Boeing, South African Airways (SAA) and low-cost carrier Mango today celebrated Africa’s first passenger flights with sustainable aviation biofuel. The flights coincided with Boeing’s 100thanniversary and centennial celebrations worldwide.
The SAA and Mango flights carried 300 passengers from Johannesburg to Cape Town on Boeing 737-800s using a blend of 30 percent aviation biofuel produced from Sunchem’s nicotine-free tobacco plant Solaris, refined by AltAir Fuels and supplied by SkyNRG.
“SAA is committed to a sustainable future and this flight highlights the bold steps we are taking to protect and preserve our environment while creating opportunities for the economic development of our people,” said Musa Zwane, acting CEO of SAA. “We are pleased to join the ranks of global airlines who have made a commitment to a better and cleaner way of flying.”
“It is fitting that on our 100 year anniversary we are flying on fuels that not only power the flight, but ensure a sustainable future for our industry,” said Miguel Santos, managing director for Africa, Boeing International. “This project is a great example of environmental stewardship that delivers economic and health benefits to South Africa.”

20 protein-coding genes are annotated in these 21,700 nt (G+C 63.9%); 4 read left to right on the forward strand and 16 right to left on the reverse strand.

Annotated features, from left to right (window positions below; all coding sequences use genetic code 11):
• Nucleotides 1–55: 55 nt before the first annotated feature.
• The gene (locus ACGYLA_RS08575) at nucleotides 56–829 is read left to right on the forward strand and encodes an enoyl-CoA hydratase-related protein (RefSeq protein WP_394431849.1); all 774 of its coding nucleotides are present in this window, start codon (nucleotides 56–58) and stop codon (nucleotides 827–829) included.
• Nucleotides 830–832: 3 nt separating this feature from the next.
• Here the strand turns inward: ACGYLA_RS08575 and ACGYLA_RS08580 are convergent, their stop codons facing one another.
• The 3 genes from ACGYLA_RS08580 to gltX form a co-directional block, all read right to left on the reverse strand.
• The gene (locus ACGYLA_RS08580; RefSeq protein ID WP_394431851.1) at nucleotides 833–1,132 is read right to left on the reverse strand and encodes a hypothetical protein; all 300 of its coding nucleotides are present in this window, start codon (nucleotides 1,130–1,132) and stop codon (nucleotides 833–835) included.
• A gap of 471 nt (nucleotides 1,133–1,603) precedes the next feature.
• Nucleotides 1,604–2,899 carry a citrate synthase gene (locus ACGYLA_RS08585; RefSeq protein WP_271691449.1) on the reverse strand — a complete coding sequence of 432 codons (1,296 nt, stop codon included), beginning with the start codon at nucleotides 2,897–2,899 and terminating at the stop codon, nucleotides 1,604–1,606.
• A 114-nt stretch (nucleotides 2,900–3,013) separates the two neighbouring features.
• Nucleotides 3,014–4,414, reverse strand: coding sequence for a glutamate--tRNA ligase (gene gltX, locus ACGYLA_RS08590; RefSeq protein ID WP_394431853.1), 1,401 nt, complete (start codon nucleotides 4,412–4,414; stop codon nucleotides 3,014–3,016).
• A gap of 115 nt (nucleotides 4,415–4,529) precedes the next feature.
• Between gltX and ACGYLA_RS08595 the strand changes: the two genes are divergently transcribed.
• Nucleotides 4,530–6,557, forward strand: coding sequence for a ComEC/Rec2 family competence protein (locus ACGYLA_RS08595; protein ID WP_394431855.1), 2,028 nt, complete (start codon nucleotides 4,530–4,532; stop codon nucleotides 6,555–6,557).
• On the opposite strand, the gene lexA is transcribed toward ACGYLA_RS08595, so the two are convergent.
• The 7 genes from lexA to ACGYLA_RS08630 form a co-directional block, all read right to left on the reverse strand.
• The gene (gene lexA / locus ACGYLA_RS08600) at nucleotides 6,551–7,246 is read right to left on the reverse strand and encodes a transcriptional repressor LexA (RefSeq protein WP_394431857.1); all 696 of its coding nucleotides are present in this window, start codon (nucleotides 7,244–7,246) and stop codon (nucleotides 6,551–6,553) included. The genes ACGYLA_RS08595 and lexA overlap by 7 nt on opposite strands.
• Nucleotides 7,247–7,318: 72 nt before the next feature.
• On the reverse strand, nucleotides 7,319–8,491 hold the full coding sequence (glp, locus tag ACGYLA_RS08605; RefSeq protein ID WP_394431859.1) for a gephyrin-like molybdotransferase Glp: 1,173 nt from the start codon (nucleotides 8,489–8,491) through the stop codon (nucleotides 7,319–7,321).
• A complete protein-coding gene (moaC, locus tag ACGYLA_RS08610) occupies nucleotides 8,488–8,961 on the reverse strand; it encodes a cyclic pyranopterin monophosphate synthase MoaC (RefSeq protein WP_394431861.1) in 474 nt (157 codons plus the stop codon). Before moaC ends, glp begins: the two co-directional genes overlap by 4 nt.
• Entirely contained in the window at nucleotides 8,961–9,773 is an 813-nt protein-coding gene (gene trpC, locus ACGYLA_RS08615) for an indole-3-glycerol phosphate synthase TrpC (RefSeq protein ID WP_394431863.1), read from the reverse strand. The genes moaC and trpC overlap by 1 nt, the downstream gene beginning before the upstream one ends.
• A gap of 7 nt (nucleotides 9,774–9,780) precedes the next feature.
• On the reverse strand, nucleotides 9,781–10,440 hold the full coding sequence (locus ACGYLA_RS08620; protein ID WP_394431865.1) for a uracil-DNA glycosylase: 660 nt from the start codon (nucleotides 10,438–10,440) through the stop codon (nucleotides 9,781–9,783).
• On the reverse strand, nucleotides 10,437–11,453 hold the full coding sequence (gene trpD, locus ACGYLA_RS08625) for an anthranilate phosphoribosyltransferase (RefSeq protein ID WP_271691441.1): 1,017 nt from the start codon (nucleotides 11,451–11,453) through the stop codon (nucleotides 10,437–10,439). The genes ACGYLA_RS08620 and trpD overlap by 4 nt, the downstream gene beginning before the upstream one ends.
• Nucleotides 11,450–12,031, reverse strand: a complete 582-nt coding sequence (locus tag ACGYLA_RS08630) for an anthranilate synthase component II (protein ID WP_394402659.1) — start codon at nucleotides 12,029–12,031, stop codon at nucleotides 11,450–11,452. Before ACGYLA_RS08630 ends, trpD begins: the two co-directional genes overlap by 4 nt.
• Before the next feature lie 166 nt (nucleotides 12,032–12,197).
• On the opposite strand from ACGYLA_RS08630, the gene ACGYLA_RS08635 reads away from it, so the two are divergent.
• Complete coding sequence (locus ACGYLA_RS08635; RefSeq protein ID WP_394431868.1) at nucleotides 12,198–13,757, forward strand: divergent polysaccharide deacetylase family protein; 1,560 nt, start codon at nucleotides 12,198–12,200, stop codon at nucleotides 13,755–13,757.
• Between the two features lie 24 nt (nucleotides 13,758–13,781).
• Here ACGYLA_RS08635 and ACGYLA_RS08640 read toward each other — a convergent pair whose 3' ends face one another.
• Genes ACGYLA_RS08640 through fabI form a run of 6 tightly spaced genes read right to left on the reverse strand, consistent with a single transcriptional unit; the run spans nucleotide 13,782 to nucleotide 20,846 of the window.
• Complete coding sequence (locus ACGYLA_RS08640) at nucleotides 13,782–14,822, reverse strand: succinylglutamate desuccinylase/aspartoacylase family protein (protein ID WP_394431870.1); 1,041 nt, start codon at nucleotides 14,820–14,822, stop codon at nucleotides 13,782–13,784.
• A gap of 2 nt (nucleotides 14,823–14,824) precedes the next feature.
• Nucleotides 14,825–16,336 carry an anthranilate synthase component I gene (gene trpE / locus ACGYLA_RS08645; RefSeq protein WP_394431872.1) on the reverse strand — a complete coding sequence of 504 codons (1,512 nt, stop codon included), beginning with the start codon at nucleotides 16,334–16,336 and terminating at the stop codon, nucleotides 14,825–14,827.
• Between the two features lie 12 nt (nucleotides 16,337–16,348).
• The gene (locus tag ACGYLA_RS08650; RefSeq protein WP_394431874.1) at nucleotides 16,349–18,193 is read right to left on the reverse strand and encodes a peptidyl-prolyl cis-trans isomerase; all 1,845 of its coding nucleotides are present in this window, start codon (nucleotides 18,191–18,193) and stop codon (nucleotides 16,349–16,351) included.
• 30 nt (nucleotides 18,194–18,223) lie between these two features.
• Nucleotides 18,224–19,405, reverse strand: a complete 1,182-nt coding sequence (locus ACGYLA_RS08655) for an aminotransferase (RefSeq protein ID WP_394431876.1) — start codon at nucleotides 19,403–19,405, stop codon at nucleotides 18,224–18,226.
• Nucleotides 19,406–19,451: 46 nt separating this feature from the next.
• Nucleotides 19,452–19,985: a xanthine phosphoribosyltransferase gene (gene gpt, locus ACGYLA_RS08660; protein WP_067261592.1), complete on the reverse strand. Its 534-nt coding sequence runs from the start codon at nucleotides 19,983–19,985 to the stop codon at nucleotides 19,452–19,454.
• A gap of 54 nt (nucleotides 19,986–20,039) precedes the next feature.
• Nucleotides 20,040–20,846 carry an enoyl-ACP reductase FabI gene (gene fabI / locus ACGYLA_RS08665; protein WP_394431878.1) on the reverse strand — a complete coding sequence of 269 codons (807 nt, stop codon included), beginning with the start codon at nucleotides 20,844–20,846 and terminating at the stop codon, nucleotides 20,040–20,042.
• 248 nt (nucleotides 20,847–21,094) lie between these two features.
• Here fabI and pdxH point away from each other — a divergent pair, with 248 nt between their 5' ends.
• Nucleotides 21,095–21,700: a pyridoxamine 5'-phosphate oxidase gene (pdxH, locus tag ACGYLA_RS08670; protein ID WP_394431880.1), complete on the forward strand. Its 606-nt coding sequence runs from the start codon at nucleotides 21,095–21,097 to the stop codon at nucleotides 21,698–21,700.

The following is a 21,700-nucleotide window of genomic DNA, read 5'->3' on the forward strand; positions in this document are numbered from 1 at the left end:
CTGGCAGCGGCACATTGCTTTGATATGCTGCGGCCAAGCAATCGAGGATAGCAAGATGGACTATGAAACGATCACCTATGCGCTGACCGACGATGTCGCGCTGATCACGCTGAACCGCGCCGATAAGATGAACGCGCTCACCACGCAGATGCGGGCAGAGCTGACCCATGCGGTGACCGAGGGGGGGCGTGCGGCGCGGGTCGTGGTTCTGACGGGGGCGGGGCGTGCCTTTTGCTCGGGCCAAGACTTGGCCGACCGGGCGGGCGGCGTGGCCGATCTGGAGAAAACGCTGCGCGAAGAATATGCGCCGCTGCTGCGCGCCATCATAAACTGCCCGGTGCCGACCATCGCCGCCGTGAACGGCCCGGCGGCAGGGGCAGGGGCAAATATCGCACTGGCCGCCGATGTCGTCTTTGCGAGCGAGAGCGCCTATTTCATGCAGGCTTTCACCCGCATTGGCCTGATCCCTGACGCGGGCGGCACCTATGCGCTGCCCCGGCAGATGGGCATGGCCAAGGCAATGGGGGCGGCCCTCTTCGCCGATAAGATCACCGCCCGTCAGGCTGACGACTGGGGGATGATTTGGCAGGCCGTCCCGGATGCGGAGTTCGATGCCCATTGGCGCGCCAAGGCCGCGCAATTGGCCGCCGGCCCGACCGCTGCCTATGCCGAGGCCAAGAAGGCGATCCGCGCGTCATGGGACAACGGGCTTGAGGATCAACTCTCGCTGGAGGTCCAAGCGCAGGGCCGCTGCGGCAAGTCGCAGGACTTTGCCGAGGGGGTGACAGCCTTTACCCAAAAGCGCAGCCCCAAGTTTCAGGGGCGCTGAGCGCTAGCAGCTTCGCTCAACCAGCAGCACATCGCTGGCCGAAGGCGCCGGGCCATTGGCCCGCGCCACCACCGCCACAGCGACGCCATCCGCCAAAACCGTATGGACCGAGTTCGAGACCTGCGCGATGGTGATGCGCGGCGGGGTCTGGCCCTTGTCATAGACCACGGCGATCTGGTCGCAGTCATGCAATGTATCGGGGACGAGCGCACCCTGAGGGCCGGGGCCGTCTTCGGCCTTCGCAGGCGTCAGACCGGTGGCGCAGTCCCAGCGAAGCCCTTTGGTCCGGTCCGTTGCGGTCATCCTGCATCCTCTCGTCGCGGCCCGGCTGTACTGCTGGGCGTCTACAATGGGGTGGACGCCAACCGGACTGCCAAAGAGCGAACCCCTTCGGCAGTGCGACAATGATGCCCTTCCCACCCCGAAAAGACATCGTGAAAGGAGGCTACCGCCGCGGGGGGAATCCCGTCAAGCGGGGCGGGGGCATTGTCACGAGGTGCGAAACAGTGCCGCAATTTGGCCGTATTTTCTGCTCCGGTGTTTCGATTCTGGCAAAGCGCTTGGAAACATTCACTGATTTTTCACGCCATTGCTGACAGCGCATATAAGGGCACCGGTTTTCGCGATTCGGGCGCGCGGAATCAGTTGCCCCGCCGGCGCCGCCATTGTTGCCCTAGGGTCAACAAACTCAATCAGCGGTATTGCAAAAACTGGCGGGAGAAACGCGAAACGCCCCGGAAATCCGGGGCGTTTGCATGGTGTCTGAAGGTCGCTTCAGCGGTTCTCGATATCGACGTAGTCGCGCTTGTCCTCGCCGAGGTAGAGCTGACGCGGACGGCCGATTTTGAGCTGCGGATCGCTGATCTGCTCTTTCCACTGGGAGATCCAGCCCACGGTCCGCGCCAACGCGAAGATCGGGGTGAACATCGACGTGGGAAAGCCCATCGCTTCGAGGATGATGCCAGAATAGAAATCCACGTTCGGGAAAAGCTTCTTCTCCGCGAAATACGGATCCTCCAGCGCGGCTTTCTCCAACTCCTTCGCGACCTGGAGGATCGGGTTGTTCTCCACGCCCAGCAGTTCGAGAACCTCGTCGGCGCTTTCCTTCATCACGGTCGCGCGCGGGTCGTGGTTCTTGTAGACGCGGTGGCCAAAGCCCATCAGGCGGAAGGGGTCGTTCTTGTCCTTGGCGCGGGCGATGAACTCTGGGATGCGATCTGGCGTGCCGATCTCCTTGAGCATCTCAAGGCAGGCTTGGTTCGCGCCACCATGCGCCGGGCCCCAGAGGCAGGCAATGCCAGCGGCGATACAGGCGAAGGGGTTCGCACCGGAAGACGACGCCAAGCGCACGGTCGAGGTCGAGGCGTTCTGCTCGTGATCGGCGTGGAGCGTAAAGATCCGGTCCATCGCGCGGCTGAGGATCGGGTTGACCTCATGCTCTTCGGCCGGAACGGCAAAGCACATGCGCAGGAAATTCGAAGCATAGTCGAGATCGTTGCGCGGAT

In 2013, Boeing and SAA launched their sustainable aviation fuels collaboration and in 2014, Project Solaris became the first focus project that converted oil from the Solaris plant seed into bio-jet fuel. In 2015, farms in Limpopo Province of South Africa, from which the biofuel for today’s flights was sourced, achieved certification from the Roundtable on Sustainable Biomaterials (RSB), one of the strongest sustainability standards in the world. RSB certification provides a model for expansion of Project Solaris to larger scale production. The initiative also focuses on South Africa’s goals for public health, rural development and economic and employment opportunities for farmers by increasing production of Solaris and other feedstocks on under-utilized land.
The partners today also launched a stakeholder and sustainability plan called the Southern Africa Sustainable Fuel Initiative (SASFI) to ensure a long-term domestic fuel supply for SAA and other regional fuel users. The goal is to scale-up over the next several years to gain additional biofuel capacity. If successful, farmers will be able to tap into local and global demand for certified feedstock without adverse impact to food supplies, fresh water or land use.
Studies have shown that sustainably produced aviation biofuel emits 50 to 80 percent lower carbon emissions through its life cycle that fossil jet fuel. Airlines around the world have conducted more than 2,500 passenger flights using various forms of aviation biofuel since it was approved for commercial use in 2011.